Abstract 19901: Abnormal Carotid Screening is Associated with Motivation to Improve Lifestyle and Medical Follow-up
Background: Non-adherence to medical therapy and follow-up is associated with worse cardiovascular disease (CVD) outcomes yet contributing factors are not fully defined.
Purpose: To establish the rate of follow-up of abnormal carotid screening results, motivation to change lifestyle, and barriers to adherence to preventive therapy.
Methods: This was a 1 year prospective study of men >40 yrs and women >50 yrs (mean age 60 yrs, 60% female, 56% non-white), or with established CVD or equivalent who completed a standardized CVD evaluation and a 1yr questionnaire (n=265, 71% follow-up rate). Screening included medical history, medication adherence, blood pressure (BP), lipids, and abbreviated carotid artery ultrasound to determine presence/absence of plaque. Medication non-adherence was defined as missing any pills for abnormal BP or cholesterol in the past week. Participants with abnormal results were briefly educated and systematically referred for follow-up.
Results: Among participants with carotid plaque (n=197) referred for evaluation, 79% reported following up with a healthcare provider by 1yr and 36% reported having a follow-up carotid artery scan by 1yr. Participants with plaque were significantly more likely to see a healthcare provider by 1yr than those without, independent of age, gender, race/ethnicity, CVD, and other factors (OR=2.1, 95%CI=1.1-3.9, p=0.02). At 1yr, 37% of participants with abnormal carotid results reported that learning they might have clogged arteries motivated them to improve their lifestyle habits a lot, 27% a little, and 7% not at all. Among participants who were undiagnosed and unaware that they had elevated BP or cholesterol at baseline (n=43), 56% saw a healthcare provider by 1yr. Participants who reported non-adherence to BP or cholesterol pills at baseline (42%) cited side effects (52%) and safety of medications (28%) as the most common barriers to adherence at 1yr.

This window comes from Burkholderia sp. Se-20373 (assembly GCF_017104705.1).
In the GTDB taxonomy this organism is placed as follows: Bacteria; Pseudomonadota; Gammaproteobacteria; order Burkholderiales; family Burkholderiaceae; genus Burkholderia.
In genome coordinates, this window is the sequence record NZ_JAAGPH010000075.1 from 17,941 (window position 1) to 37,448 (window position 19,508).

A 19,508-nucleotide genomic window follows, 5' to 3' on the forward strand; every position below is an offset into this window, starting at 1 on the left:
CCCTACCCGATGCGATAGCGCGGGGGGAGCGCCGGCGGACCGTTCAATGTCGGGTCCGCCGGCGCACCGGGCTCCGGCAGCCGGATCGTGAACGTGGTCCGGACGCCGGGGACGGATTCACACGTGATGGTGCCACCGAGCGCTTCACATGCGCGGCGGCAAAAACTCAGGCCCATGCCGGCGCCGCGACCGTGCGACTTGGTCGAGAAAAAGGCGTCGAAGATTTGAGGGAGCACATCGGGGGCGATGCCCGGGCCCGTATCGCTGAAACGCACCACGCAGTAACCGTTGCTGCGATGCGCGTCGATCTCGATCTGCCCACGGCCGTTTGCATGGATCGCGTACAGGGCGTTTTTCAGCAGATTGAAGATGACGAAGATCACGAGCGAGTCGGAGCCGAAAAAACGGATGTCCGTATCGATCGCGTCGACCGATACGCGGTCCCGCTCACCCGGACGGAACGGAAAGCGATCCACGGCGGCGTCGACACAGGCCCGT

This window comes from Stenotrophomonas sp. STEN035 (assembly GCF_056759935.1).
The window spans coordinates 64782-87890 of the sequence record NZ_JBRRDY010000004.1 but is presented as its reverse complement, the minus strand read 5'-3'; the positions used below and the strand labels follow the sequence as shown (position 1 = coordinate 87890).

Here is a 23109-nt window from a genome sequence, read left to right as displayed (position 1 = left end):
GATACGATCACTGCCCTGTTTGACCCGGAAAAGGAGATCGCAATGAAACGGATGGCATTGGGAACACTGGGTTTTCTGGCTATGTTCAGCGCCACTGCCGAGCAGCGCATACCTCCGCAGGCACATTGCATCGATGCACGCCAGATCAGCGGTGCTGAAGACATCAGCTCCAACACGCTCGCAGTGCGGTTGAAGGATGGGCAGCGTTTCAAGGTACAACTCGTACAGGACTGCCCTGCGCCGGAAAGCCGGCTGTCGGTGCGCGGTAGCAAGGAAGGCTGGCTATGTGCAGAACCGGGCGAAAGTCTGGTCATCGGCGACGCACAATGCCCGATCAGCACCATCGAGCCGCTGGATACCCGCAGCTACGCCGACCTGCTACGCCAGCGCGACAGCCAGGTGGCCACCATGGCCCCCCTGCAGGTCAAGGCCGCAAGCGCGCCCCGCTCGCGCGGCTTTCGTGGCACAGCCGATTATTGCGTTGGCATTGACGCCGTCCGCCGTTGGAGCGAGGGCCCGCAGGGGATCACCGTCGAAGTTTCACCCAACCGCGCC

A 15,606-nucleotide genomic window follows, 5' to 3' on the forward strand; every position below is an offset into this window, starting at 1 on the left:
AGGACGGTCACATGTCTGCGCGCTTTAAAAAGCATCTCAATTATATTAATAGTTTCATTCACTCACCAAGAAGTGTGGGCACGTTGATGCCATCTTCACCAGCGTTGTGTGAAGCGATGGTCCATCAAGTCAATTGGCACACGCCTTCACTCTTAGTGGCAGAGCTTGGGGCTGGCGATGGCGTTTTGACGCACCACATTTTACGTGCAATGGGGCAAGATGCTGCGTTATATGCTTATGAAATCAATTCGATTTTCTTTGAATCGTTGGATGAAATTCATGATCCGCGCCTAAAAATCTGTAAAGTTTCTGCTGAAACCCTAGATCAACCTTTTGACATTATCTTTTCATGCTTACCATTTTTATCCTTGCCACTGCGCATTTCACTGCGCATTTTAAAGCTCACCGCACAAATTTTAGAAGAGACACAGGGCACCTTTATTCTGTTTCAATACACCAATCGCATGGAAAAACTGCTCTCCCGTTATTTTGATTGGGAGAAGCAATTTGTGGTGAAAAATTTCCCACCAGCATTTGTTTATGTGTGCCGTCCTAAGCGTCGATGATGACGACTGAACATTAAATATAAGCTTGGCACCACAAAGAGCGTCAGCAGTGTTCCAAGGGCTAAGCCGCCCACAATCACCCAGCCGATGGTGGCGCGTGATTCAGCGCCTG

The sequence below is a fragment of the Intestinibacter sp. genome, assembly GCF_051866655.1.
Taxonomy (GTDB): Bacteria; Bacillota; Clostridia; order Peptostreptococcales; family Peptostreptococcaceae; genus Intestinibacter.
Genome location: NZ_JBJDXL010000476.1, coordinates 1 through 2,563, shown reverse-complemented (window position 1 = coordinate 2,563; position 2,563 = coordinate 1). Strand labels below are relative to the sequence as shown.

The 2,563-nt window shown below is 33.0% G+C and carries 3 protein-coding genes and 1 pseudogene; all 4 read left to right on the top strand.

Conclusions: Presence of plaque on a brief screening carotid ultrasound was associated with motivation to improve lifestyle and medical follow-up at 1yr. The data also document that concerns about side effects and safety of preventive medications were common barriers to adherence, underscoring the potential for education to improve clinical outcomes.
- © 2010 by American Heart Association, Inc.